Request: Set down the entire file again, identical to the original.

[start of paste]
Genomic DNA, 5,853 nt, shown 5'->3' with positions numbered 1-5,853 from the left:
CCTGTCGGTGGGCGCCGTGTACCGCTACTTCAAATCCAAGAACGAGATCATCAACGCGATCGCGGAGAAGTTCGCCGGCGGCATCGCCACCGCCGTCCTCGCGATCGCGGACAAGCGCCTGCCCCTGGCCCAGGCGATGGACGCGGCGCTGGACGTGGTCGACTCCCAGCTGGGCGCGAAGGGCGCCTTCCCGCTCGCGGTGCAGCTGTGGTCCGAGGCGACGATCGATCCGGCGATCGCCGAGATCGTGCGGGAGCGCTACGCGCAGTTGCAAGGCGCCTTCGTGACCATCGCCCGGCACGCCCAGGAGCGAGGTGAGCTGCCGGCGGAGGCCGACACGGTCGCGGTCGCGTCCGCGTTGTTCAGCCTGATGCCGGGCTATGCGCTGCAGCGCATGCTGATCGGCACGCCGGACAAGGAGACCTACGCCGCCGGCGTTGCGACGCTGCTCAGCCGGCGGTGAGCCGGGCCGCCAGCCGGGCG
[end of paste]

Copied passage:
Genomic DNA, 5,853 nt, shown 5'->3' with positions numbered 1-5,853 from the left:
CCTGTCGGTGGGCGCCGTGTACCGCTACTTCAAATCCAAGAACGAGATCATCAACGCGATCGCGGAGAAGTTCGCCGGCGGCATCGCCACCGCCGTCCTCGCGATCGCGGACAAGCGCCTGCCCCTGGCCCAGGCGATGGACGCGGCGCTGGACGTGGTCGACTCCCAGCTGGGCGCGAAGGGCGCCTTCCCGCTCGCGGTGCAGCTGTGGTCCGAGGCGACGATCGATCCGGCGATCGCCGAGATCGTGCGGGAGCGCTACGCGCAGTTGCAAGGCGCCTTCGTGACCATCGCCCGGCACGCCCAGGAGCGAGGTGAGCTGCCGGCGGAGGCCGACACGGTCGCGGTCGCGTCCGCGTTGTTCAGCCTGATGCCGGGCTATGCGCTGCAGCGCATGCTGATCGGCACGCCGGACAAGGAGACCTACGCCGCCGGCGTTGCGACGCTGCTCAGCCGGCGGTGAGCCGGGCCGCCAGCCGGGCG